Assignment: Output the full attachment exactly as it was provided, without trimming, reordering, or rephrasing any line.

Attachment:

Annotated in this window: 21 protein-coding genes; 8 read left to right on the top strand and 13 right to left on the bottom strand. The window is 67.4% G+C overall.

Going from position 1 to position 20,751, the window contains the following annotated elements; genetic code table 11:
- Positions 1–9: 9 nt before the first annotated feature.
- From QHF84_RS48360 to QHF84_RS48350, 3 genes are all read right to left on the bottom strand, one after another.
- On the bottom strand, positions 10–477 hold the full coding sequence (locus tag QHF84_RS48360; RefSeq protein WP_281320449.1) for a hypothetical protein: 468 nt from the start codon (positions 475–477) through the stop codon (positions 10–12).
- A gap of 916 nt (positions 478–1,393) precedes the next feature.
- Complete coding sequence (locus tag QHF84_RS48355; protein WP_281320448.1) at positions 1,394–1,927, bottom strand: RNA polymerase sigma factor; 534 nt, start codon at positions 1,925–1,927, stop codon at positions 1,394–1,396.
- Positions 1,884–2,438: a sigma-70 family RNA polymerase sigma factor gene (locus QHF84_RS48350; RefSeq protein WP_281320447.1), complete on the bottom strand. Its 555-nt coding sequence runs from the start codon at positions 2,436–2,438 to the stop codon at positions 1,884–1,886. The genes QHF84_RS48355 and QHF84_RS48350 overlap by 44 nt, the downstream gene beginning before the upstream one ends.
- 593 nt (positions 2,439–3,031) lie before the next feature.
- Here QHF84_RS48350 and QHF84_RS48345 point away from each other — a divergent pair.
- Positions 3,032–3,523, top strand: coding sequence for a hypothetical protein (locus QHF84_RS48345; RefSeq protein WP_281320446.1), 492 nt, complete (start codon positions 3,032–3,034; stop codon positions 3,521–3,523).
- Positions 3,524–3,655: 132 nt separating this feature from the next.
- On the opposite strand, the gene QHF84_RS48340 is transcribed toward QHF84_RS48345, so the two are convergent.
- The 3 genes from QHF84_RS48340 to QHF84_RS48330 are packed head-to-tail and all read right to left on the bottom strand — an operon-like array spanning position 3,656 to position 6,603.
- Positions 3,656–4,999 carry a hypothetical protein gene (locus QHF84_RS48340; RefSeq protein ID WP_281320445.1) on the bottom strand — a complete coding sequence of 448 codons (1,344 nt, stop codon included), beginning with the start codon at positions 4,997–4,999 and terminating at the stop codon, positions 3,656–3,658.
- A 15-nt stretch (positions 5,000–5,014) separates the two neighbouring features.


Annotated in this window: 21 protein-coding genes; 8 read left to right on the top strand and 13 right to left on the bottom strand. The window is 67.4% G+C overall.

Going from position 1 to position 20,751, the window contains the following annotated elements; genetic code table 11:
- Positions 1–9: 9 nt before the first annotated feature.
- From QHF84_RS48360 to QHF84_RS48350, 3 genes are all read right to left on the bottom strand, one after another.
- On the bottom strand, positions 10–477 hold the full coding sequence (locus tag QHF84_RS48360; RefSeq protein WP_281320449.1) for a hypothetical protein: 468 nt from the start codon (positions 475–477) through the stop codon (positions 10–12).
- A gap of 916 nt (positions 478–1,393) precedes the next feature.
- Complete coding sequence (locus tag QHF84_RS48355; protein WP_281320448.1) at positions 1,394–1,927, bottom strand: RNA polymerase sigma factor; 534 nt, start codon at positions 1,925–1,927, stop codon at positions 1,394–1,396.
- Positions 1,884–2,438: a sigma-70 family RNA polymerase sigma factor gene (locus QHF84_RS48350; RefSeq protein WP_281320447.1), complete on the bottom strand. Its 555-nt coding sequence runs from the start codon at positions 2,436–2,438 to the stop codon at positions 1,884–1,886. The genes QHF84_RS48355 and QHF84_RS48350 overlap by 44 nt, the downstream gene beginning before the upstream one ends.
- 593 nt (positions 2,439–3,031) lie before the next feature.
- Here QHF84_RS48350 and QHF84_RS48345 point away from each other — a divergent pair.
- Positions 3,032–3,523, top strand: coding sequence for a hypothetical protein (locus QHF84_RS48345; RefSeq protein WP_281320446.1), 492 nt, complete (start codon positions 3,032–3,034; stop codon positions 3,521–3,523).
- Positions 3,524–3,655: 132 nt separating this feature from the next.
- On the opposite strand, the gene QHF84_RS48340 is transcribed toward QHF84_RS48345, so the two are convergent.
- The 3 genes from QHF84_RS48340 to QHF84_RS48330 are packed head-to-tail and all read right to left on the bottom strand — an operon-like array spanning position 3,656 to position 6,603.
- Positions 3,656–4,999 carry a hypothetical protein gene (locus QHF84_RS48340; RefSeq protein ID WP_281320445.1) on the bottom strand — a complete coding sequence of 448 codons (1,344 nt, stop codon included), beginning with the start codon at positions 4,997–4,999 and terminating at the stop codon, positions 3,656–3,658.
- A 15-nt stretch (positions 5,000–5,014) separates the two neighbouring features.